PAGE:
This week is my last as a Natural Talent trainee. I have just posted my last blog post for them, which can be read by clicking on the photo below
All in all, 2016 was a great year for me, I had a great time on my traineeship. I learnt a lot of survey skills and learnt a lot about things I never expected to learn about. 2016 was also the year that I fell in love, but I harp on enough about that on Twitter.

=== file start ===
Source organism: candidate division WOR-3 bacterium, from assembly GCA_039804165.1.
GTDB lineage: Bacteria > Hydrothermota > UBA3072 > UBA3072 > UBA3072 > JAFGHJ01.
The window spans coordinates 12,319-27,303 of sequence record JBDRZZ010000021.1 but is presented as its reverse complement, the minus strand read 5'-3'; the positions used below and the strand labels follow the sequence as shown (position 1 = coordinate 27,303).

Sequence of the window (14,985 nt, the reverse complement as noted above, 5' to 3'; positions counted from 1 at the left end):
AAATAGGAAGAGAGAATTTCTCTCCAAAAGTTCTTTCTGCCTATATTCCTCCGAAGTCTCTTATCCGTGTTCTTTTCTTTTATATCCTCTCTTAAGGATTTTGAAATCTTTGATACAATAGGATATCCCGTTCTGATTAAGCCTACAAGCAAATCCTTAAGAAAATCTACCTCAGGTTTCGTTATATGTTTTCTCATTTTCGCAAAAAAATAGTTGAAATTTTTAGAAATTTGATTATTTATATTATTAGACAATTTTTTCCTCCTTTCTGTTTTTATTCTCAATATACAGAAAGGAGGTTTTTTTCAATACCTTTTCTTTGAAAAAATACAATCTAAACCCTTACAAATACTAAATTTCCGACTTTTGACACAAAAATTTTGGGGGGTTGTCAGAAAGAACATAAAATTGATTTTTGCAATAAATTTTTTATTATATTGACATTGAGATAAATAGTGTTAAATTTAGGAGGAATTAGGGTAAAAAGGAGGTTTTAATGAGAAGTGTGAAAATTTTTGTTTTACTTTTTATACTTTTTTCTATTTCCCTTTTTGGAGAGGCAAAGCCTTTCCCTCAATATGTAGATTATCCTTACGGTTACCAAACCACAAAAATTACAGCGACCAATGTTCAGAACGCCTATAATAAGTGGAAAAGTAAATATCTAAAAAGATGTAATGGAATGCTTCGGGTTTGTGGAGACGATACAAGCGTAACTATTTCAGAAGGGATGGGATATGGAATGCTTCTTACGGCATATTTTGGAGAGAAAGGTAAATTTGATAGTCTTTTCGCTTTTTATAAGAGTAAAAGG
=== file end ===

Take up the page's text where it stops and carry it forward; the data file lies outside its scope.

2017 is looking like it will bring new opportunities and challenges and I am trying to be positive about what it may bring. The start of a new year also gives me a chance to think of targets for the year ahead. As always I would like to submit more records and record more species this year. More specifically though I would like to try again at bryophytes as they are a lovely group and I have a few shoeboxes full of them that need identification. I also have a backlog of insects to identify so I would love to clear that in 2017. would also like the records I submit to be of higher quality, giving more information about numbers, ecology etc. I would also like to use the iRecord app more as it is great and will help track more specifically where I walk when recording wildlife. I have set myself a target of recording 500 species this year that I have never seen before, I think this will be quite a challenge. The table at the bottom of this blog post shows how many species I have recorded in each taxonomic group and where I would like to try and focus on recording new species in 2017. Trying to record new species is more than just for fun though, it pushes me into new groups and in the end makes me a more rounded naturalist.